How does wildlife cope

every year we get to watch wildlife around our place. Most of the time it is fun to watch but sometimes we see things that puzzle us. There are no answers as to what is wrong with these animals or how the injury happened. More than anything else I am amazed at their will to survive.

Take this gosling. From the first day we saw it in the pond it was handicapped like this.

It’s hard to tell but the head seems to be growing out of the side of hit’s body. As it would swim around it’s head was barely out of the water. Sometimes it had to swim circles to locate the rest of the flock. It even had a tougher time on land but somehow managed to stay with the flock. It lived much longer than I imagined it would. Some animal finally took advantage of it’s handicap and we found it partially eaten on the shore.

For two weeks now we’ve been watching this goose. If it were a human, I would say it had too much to drink. I don’t know if animals can have strokes or other diseases like humans but this goose definitely has a coordination problem. Even with it’s disability the family unit stays intact and the mate and goslings hang tight to it.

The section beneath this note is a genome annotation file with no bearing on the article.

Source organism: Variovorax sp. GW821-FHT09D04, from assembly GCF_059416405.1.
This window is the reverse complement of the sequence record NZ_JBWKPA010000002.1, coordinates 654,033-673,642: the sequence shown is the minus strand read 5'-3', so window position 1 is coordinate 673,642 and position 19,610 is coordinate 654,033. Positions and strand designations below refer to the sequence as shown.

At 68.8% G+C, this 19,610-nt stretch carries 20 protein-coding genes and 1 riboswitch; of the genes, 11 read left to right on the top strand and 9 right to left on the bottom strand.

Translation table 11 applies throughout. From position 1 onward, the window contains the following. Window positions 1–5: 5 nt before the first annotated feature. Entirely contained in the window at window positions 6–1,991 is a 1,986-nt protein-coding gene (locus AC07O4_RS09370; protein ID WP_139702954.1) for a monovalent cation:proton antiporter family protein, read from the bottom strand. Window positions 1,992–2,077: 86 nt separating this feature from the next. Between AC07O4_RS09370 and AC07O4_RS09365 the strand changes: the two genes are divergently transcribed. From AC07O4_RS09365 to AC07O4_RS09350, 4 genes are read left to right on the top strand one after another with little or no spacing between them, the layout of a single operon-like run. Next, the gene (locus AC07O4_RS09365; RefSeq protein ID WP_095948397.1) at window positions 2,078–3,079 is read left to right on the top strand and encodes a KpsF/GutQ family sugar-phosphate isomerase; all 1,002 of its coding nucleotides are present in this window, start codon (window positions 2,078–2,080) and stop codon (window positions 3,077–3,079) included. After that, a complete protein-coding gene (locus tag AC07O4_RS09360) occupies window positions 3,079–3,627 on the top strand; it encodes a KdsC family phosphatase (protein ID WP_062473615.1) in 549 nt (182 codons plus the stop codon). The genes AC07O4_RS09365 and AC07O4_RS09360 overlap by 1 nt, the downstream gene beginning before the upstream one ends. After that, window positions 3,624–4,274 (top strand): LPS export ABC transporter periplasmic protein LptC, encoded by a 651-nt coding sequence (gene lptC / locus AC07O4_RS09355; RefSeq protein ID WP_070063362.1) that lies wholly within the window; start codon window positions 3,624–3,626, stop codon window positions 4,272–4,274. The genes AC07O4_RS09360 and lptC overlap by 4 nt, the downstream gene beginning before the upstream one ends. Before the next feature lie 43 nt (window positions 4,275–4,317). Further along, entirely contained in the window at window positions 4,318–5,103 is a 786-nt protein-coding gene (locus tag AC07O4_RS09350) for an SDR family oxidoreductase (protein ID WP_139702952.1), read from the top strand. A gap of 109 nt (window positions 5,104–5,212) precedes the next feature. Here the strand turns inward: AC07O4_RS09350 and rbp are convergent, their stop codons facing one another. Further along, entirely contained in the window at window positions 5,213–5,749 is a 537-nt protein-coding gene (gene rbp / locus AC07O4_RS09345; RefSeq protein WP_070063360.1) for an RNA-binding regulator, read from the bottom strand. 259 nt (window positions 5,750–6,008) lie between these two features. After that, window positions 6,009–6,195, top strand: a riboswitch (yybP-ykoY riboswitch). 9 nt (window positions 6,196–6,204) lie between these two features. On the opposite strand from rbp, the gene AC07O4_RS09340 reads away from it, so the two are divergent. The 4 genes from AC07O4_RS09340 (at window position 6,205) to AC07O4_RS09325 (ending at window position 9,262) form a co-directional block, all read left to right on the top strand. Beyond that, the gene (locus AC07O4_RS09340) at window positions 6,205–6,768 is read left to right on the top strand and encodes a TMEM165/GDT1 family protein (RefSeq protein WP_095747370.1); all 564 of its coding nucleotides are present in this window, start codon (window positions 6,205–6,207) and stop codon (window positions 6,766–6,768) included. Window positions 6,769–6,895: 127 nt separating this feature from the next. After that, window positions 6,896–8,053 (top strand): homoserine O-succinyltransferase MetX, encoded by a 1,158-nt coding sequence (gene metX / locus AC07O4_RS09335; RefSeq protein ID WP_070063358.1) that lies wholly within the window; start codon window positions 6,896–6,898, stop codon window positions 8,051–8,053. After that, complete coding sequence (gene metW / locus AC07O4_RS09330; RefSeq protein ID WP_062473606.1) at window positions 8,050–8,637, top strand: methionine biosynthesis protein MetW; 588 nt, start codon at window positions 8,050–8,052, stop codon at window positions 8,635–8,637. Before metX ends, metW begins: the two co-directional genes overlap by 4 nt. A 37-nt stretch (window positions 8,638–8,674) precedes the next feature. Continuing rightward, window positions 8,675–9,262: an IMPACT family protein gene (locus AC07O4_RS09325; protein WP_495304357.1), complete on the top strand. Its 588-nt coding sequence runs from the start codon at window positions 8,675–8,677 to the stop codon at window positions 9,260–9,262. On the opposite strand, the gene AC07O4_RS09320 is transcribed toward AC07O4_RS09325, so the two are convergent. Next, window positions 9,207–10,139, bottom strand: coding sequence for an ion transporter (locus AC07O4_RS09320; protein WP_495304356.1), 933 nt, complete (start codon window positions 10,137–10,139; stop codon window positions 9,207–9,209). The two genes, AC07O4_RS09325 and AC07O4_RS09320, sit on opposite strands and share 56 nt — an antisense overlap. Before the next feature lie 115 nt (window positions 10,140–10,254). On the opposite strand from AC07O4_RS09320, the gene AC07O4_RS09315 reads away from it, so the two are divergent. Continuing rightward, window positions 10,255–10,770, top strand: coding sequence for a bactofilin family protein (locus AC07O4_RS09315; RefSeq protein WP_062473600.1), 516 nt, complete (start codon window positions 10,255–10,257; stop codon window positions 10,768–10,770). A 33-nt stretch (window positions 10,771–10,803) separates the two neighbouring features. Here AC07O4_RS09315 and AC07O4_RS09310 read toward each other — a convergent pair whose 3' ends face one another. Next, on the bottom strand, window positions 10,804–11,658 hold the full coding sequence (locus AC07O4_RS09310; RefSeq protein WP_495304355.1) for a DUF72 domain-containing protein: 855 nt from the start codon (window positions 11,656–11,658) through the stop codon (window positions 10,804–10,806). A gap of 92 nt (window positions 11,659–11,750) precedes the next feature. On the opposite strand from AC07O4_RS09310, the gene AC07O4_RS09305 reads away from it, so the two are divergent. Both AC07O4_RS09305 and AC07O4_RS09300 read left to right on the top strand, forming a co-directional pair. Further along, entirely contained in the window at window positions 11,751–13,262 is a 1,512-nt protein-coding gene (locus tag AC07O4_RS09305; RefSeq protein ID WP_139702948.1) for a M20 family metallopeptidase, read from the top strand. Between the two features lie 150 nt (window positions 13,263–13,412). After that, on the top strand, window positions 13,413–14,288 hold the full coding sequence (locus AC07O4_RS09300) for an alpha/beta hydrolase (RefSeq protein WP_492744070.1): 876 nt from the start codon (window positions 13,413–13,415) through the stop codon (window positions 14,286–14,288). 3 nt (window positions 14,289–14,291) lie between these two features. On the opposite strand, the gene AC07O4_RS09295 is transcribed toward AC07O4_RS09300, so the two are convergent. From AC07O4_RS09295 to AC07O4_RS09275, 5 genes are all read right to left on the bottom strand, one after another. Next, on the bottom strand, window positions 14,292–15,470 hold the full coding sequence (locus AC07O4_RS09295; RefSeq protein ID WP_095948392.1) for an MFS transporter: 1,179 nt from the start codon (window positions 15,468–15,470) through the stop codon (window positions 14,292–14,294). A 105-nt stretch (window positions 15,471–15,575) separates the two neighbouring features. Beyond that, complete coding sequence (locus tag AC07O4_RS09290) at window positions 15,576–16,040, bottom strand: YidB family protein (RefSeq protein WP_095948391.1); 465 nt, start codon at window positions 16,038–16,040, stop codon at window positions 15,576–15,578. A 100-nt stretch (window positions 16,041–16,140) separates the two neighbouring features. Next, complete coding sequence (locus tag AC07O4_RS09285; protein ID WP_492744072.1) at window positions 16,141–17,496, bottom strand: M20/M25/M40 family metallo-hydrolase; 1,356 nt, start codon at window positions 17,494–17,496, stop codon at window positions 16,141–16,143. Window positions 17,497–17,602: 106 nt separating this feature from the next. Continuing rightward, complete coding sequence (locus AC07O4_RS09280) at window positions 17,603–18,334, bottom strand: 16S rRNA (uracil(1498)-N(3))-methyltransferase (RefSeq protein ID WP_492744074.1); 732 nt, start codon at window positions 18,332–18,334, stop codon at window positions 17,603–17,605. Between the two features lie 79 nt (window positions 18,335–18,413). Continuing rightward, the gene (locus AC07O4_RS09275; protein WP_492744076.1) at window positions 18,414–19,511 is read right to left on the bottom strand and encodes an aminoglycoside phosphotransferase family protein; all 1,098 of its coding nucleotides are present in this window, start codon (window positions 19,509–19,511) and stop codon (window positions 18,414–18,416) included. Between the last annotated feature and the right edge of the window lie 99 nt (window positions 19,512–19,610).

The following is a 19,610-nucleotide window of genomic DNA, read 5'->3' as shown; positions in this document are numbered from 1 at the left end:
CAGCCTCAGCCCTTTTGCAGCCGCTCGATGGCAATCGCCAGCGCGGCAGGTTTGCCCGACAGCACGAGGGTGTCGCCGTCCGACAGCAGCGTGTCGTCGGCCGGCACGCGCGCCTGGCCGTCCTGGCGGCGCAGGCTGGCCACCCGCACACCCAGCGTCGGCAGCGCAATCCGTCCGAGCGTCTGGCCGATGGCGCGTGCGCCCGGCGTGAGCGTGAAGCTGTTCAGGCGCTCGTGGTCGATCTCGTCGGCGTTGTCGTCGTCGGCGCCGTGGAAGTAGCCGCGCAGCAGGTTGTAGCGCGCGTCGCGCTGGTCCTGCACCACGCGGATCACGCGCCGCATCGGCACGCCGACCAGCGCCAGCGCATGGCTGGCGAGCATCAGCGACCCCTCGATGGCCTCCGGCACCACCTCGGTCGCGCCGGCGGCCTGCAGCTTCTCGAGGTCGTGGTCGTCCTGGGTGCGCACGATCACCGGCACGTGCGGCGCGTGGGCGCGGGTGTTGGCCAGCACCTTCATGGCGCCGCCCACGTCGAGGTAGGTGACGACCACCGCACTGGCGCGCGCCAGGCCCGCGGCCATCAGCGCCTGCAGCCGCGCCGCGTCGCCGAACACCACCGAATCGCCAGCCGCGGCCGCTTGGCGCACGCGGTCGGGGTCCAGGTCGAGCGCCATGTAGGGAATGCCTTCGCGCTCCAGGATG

Just a few days ago we saw this doe. We don’t know how she broke her leg over three months ago but she is negotiating the country just fine on three legs. I even saw her jump a four foot fence with ease. She still has that crusty old stub to help her keep balance when eating.

This cow elk moved with ease after the rest of the herd. The stub had been healed for quite some time and she looked as healthy as the rest.

I’ve seen three legged coyotes and many other crippled animals that seemed to be doing just fine. It just amazes me that with this world of predators these animals somehow find a way to survive.

Published by jakeandgrady

Hunting has been a favorite past time for me for 55 years but the last twenty five years I have been consumed by chukar hunting and more specifically chukar hunting with fantastic dogs. In this blog I hope to pass on any information I can about chukar hunting but more than anything I want to showcase what will probably be my last two chukar dogs, Jake and Grady. I am 70 years old, Jake is 8 and Grady is 3 and I'm hoping to stay on the chukar mountain until I am 80 when Grady will be fetching my final chukars.

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